I am thoroughly engaged in planning and executing mouth watering comeuppances via my literary detective agency. I am not deterred that the first assignment went awry, was a disaster in fact but the Boss is determined not to loose heart, she will stick to her original plans and try again.
The six women sleuth books I took from the library, to see if one matched mine in pace, tension or touches of humour and to which I may refer in my letter to an agent – don’t. I shall have to look further. (Does that mean I’m a one-off?)
P.D.James, erratic pace, sometimes dead boring, writes of wisteria in a hot summer sun, (wisteria blossoms in spring), BUT I do connect to the protagonist and wonder if mine is also accessible? Time to call upon my ‘reader’.
D.L.Sayers – NO, Susan Hill – no – M.C.Beaton, can’t face it.
However, two unexpected bonuses –
1. P.D.James describes a painting by Antonello, to which I was attracted. I found the painting on the internet, ‘St Jerome in his Study’, 1480.
The author has changed St Jerome to a ‘young, tonsured monk’, and there are no frivolities or oxen seen in the tiny but delightful landscape through the window, but P.D.James captures the feeling, perfectly.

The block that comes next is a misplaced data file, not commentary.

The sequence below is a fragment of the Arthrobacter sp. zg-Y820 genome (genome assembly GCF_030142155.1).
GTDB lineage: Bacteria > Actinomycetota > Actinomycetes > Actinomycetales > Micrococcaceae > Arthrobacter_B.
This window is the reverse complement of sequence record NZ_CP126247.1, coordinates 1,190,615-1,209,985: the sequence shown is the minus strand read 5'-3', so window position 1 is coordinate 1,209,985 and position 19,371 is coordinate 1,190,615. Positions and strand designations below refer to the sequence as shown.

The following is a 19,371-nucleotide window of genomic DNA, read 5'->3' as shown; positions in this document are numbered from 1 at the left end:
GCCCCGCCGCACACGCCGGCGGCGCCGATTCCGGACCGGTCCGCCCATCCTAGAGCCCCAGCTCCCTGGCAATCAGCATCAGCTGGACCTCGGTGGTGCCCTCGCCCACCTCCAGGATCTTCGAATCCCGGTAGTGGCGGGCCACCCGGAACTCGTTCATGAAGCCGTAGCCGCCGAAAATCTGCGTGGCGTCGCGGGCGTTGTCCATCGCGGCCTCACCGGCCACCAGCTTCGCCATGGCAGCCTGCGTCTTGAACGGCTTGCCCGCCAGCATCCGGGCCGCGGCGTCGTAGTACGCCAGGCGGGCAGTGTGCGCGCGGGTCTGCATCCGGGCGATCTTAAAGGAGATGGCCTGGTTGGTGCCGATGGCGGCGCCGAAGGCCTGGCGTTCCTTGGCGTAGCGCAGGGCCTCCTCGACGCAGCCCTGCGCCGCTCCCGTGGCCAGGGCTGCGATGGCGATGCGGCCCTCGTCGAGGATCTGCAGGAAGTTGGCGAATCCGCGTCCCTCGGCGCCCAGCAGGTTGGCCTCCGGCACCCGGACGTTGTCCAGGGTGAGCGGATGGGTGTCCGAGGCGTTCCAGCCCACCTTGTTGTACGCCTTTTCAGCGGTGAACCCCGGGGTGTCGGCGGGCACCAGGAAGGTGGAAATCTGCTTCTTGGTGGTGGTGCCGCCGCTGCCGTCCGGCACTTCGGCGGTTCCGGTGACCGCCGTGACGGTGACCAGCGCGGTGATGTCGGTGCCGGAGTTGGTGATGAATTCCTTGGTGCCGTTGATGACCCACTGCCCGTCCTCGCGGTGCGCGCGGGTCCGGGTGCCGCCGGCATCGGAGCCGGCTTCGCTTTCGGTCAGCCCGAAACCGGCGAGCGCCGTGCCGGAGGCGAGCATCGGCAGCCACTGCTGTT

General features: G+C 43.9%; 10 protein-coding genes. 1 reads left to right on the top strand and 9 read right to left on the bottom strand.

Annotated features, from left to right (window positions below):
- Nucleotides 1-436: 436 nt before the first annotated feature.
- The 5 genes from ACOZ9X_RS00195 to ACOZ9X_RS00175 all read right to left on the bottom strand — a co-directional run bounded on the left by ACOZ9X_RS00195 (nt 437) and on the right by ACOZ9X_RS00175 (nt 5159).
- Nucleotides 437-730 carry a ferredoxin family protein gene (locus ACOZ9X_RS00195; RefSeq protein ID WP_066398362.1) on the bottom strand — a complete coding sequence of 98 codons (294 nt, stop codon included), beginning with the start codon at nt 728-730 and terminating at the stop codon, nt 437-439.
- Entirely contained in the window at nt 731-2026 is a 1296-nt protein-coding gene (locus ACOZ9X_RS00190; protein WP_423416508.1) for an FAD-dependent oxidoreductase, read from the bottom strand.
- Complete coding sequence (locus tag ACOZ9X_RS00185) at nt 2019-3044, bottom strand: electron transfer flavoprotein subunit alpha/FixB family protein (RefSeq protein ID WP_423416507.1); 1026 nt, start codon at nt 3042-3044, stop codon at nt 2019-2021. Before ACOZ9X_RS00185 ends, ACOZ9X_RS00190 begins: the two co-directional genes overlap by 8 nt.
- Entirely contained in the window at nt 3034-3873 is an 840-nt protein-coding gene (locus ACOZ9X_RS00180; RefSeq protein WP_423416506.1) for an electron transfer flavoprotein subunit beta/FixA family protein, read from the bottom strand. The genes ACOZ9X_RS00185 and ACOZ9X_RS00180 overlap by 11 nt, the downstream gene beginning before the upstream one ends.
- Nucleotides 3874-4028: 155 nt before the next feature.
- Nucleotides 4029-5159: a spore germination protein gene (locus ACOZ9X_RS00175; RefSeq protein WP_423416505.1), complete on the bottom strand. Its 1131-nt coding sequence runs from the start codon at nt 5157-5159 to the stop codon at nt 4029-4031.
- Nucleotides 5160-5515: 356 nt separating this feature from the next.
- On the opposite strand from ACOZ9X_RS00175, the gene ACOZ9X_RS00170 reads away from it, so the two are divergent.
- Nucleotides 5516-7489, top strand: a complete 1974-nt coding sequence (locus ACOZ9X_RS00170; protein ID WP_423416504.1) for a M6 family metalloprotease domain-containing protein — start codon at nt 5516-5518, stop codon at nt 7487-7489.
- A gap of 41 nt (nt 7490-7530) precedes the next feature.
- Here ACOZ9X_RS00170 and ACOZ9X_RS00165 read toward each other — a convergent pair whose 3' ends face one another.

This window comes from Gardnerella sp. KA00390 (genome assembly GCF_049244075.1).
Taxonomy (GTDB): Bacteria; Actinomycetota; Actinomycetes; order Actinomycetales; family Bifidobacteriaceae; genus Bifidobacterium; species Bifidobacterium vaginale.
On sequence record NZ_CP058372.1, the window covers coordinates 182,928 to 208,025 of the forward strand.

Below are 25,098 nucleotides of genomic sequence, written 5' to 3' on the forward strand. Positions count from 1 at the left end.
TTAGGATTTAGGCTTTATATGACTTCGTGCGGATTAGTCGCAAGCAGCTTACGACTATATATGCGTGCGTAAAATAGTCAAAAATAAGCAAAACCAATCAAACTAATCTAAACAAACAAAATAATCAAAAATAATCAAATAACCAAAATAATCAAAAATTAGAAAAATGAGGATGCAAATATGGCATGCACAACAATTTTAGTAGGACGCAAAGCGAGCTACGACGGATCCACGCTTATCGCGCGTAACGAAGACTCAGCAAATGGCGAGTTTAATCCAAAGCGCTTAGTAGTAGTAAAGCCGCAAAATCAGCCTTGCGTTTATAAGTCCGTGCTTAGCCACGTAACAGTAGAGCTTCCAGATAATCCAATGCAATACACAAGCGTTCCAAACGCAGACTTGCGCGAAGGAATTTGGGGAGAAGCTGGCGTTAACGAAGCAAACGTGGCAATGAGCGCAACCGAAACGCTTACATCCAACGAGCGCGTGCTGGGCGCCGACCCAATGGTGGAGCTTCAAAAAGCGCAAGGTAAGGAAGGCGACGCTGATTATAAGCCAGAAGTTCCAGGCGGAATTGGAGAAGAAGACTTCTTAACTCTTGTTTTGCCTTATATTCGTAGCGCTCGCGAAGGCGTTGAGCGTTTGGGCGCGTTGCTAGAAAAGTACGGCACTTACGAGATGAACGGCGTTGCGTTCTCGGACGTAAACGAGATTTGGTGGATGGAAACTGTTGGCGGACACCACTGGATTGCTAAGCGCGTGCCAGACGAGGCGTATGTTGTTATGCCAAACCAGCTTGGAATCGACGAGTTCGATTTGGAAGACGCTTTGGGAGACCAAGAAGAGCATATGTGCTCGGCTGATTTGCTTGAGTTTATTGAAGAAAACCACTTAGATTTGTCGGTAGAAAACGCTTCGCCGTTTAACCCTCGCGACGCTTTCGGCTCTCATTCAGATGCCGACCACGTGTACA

The feeling of the painting, one of a man ‘in the spirit’, alone, in a mood of contemplation, connects me with my own, unfinished ‘murder’ painting of an author whose imaginative images come to life in her sitting room.
2. Susan Hill’s ‘Shadow in the Street’, names a book, ‘Learning to Dance’, by Michael Mayne. For some reason, I liked the title and looked it up on Amazon. Michael Mayne was Dean of Westminster Abbey and head of BBC radio religious programmes.
On browsing further, I discovered that Michael Mayne suffered with ME. A condition which I live with. I have ordered the book in which he describes himself and ME, ‘A Year Lost and Found’.
I also like the painting on the book’s cover which uses complementary colours – ie mauve/yellow – turquoise/gold, colours which make each other sing out loud.
The post-script to Michael Mayne’s last book, ‘The Enduring Melody’, written when he had terminal cancer, seems to me to be important –
‘However mixed our motives in writing (or reading) books, in the end they are about the desire to share (or learn more) what it means to be human and what matters to us most, to speak what we feel not what we ought to say. For those who write such books and launch them into a critical world, they aim to be, in short, a small – and sometimes quite risky – act of love.’ Michael Mayne, ‘The Enduring Melody’.
And this quote, used by Michael Mayne, expands and speaks to thoughts contained in my post ‘Positive Thinking’, January 2013, though spoken in a quite different way –
‘All is well. Not by facile optimism, not in blinkered evasions, but in the richest and most active dimensions of our humanity. It is the illumination we must and ever seek on the other side of the dark.’ Dennis Potter.